Role of delay differential equations in modelling low level HIV viral load
McGuinness, Ed (2012) Role of delay differential equations in modelling low level HIV viral load. PhD thesis, Dublin City University.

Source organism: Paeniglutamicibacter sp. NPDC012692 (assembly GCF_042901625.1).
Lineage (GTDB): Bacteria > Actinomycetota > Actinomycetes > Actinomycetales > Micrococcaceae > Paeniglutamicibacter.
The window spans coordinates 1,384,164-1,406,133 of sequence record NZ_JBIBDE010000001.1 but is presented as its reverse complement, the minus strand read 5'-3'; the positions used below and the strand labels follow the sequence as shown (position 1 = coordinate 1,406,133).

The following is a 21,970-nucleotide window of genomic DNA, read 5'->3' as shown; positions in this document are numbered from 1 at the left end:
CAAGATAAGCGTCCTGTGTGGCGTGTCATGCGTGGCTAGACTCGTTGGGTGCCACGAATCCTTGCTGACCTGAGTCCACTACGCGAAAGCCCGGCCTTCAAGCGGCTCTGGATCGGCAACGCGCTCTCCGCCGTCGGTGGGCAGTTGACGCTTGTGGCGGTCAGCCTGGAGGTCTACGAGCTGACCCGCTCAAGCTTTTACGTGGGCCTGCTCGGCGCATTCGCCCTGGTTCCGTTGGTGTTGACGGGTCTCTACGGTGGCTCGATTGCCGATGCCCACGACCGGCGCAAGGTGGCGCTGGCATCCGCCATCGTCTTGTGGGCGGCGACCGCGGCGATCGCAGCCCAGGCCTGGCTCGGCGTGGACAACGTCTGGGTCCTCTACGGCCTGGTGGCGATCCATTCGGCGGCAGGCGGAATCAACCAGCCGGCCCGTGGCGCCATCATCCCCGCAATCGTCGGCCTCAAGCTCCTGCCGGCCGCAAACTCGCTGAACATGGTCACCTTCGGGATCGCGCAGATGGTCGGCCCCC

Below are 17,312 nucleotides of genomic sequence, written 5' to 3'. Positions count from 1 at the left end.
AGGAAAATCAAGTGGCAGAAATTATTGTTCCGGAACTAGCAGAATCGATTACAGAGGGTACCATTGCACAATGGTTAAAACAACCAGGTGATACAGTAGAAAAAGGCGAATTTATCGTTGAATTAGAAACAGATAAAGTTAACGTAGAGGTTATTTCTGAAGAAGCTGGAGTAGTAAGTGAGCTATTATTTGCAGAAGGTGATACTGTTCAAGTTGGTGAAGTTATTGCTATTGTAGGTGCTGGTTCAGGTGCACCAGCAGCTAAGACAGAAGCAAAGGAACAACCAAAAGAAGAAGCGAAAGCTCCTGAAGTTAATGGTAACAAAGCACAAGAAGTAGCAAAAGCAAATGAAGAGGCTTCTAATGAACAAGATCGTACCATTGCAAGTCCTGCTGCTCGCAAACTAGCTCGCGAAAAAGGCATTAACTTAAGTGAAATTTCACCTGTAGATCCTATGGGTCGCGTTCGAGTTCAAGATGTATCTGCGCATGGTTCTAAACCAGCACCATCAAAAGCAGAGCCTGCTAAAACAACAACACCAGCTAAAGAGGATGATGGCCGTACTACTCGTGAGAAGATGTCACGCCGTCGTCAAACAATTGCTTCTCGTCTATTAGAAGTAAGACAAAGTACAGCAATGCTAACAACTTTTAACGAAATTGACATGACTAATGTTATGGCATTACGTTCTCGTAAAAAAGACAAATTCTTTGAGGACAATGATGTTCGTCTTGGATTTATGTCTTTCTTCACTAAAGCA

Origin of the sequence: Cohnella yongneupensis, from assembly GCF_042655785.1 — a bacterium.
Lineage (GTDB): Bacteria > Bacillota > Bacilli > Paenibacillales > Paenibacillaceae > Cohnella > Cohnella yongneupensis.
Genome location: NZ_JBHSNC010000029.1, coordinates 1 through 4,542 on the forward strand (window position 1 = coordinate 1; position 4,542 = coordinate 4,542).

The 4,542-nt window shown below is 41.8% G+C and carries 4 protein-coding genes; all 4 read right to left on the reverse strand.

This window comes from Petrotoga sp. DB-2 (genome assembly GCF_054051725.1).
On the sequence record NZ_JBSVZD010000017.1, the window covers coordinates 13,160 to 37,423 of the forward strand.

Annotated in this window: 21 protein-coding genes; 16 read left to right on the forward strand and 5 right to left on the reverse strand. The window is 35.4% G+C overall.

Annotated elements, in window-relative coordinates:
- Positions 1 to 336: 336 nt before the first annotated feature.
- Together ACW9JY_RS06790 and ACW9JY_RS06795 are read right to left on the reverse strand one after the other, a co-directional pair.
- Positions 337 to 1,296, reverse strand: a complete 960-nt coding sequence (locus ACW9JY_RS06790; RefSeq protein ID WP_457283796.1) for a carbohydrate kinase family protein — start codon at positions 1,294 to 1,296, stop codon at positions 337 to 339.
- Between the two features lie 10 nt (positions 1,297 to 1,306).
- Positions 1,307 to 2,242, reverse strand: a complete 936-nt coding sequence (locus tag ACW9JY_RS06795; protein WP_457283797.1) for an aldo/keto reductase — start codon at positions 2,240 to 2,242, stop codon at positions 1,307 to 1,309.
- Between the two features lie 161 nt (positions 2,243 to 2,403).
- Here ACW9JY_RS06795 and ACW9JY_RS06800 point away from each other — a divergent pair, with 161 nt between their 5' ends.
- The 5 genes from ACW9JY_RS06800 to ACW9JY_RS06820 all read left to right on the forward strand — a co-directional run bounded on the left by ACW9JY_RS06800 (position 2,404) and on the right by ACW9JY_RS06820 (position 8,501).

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Over the past 30 years, HIV has infected over 60 million people, with almost half succumbing to AIDS-related illnesses.While antiretroviral therapy, used to significantly reduce within-host HIV replication, was available within 10 years of the discovery of HIV/AIDS, it is only within the last 10 years that it has become truly effective and universally accessible. However, there are problems with this therapy, not least that it must be administered indefinitely , but is expensive and highly toxic. Furthermore, as therapy reaches more resource-limited regions, continual access can not be guaranteed, resulting in therapy interruptions. This, coupled with a significant cost reduction by systematically interrupting therapy, means a set of models which can account for both treatment events need to be developed, as numerous models exist for therapy introduction, but those for therapy removal are limited. Thus a set of delay differential models are designed, which account for previously overlooked important features of intracellular delay and HIV latency. Incorporation of these features requires additional model components, leading to a rapid increase in complexity. To combat this complexity issue, dimensional analysis is introduced, as a novel method of identifying key components to model function, thus allowing significant reduction in parameter space. Based on these developed models, a number of existing and potential treatment interruption regimes are investigated, with a best practice regime suggested.
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